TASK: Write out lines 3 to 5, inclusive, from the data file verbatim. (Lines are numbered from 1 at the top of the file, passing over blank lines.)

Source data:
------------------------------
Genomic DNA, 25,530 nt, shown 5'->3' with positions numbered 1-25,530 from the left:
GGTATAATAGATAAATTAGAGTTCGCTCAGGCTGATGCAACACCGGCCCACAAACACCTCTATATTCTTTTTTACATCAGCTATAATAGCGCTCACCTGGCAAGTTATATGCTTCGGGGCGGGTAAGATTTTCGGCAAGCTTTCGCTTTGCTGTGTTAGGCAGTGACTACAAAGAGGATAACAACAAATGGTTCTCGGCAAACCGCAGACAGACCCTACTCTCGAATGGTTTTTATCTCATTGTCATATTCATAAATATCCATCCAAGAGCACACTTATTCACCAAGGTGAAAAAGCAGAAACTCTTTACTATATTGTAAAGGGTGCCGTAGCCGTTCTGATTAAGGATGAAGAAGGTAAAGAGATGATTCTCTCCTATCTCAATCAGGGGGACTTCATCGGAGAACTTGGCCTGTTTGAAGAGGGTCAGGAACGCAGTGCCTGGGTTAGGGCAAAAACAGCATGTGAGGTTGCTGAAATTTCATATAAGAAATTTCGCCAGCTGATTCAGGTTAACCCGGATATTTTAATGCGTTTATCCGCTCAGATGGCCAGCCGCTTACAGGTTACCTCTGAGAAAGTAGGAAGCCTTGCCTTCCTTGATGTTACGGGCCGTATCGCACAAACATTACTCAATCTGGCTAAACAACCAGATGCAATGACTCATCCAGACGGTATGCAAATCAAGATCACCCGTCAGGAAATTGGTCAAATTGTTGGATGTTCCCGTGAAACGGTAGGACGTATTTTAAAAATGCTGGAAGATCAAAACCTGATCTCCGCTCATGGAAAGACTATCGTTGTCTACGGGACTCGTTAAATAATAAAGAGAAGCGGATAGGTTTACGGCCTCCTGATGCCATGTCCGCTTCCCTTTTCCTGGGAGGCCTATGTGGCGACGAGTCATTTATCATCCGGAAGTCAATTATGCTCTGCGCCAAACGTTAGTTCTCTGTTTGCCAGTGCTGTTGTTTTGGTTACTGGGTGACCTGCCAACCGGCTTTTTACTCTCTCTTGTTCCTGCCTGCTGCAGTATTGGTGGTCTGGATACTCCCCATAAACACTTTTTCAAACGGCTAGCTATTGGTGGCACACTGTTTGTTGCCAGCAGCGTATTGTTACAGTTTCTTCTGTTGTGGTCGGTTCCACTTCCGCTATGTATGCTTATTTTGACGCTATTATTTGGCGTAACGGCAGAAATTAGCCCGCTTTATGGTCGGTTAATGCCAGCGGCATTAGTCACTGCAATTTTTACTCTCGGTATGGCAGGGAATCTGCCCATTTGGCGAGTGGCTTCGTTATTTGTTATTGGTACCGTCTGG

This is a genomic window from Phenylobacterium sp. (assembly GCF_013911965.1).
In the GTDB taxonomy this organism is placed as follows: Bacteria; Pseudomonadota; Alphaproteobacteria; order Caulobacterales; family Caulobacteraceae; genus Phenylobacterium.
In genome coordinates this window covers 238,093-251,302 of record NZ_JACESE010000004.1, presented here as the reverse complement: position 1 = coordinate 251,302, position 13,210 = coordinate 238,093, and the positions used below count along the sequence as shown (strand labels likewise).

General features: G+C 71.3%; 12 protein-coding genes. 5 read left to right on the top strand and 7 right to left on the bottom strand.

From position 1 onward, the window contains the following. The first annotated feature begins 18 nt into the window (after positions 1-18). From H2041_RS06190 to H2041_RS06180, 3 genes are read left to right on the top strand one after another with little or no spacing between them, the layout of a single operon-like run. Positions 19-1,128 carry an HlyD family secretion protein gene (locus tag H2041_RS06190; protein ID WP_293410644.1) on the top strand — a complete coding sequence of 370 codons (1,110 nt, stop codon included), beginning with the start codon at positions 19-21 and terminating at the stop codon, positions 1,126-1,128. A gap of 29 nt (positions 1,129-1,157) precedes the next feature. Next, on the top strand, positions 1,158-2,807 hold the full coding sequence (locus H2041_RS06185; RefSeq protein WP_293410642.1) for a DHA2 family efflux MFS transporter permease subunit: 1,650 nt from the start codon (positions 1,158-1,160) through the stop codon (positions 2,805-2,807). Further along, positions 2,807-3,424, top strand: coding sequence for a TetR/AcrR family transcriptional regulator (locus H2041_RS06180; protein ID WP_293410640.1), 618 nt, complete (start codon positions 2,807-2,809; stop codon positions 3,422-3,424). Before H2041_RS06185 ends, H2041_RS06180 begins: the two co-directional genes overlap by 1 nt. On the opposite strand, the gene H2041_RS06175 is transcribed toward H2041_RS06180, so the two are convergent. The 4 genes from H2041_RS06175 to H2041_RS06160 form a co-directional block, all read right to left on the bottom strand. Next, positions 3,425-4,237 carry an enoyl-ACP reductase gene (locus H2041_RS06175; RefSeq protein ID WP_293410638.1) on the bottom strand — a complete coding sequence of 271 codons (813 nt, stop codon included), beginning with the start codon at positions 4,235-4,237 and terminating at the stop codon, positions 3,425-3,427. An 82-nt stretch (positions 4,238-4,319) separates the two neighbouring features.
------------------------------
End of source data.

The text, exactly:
This is a genomic window from Phenylobacterium sp. (assembly GCF_013911965.1).
In the GTDB taxonomy this organism is placed as follows: Bacteria; Pseudomonadota; Alphaproteobacteria; order Caulobacterales; family Caulobacteraceae; genus Phenylobacterium.
In genome coordinates this window covers 238,093-251,302 of record NZ_JACESE010000004.1, presented here as the reverse complement: position 1 = coordinate 251,302, position 13,210 = coordinate 238,093, and the positions used below count along the sequence as shown (strand labels likewise).